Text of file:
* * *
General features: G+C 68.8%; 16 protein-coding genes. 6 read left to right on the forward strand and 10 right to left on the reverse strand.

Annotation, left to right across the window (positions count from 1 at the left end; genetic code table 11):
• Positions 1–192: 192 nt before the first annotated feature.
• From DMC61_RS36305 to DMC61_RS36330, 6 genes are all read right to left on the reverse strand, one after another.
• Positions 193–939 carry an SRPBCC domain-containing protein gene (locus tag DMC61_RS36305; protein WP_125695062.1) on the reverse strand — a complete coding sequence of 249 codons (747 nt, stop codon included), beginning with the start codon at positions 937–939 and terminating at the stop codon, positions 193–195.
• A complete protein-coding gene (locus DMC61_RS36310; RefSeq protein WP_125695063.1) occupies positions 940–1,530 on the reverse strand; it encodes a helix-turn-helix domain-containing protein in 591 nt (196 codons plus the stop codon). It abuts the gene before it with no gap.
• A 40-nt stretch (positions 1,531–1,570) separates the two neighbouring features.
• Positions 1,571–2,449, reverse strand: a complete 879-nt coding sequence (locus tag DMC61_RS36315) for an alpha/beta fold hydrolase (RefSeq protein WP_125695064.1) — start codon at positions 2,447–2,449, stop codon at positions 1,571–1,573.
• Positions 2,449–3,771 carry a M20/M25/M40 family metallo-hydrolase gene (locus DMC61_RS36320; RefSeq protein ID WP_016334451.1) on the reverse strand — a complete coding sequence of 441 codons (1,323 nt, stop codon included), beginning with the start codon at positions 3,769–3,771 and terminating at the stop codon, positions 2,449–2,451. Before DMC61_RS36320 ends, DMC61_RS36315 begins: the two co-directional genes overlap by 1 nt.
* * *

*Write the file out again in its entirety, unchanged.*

General features: G+C 68.8%; 16 protein-coding genes. 6 read left to right on the forward strand and 10 right to left on the reverse strand.

Annotation, left to right across the window (positions count from 1 at the left end; genetic code table 11):
• Positions 1–192: 192 nt before the first annotated feature.
• From DMC61_RS36305 to DMC61_RS36330, 6 genes are all read right to left on the reverse strand, one after another.
• Positions 193–939 carry an SRPBCC domain-containing protein gene (locus tag DMC61_RS36305; protein WP_125695062.1) on the reverse strand — a complete coding sequence of 249 codons (747 nt, stop codon included), beginning with the start codon at positions 937–939 and terminating at the stop codon, positions 193–195.
• A complete protein-coding gene (locus DMC61_RS36310; RefSeq protein WP_125695063.1) occupies positions 940–1,530 on the reverse strand; it encodes a helix-turn-helix domain-containing protein in 591 nt (196 codons plus the stop codon). It abuts the gene before it with no gap.
• A 40-nt stretch (positions 1,531–1,570) separates the two neighbouring features.
• Positions 1,571–2,449, reverse strand: a complete 879-nt coding sequence (locus tag DMC61_RS36315) for an alpha/beta fold hydrolase (RefSeq protein WP_125695064.1) — start codon at positions 2,447–2,449, stop codon at positions 1,571–1,573.
• Positions 2,449–3,771 carry a M20/M25/M40 family metallo-hydrolase gene (locus DMC61_RS36320; RefSeq protein ID WP_016334451.1) on the reverse strand — a complete coding sequence of 441 codons (1,323 nt, stop codon included), beginning with the start codon at positions 3,769–3,771 and terminating at the stop codon, positions 2,449–2,451. Before DMC61_RS36320 ends, DMC61_RS36315 begins: the two co-directional genes overlap by 1 nt.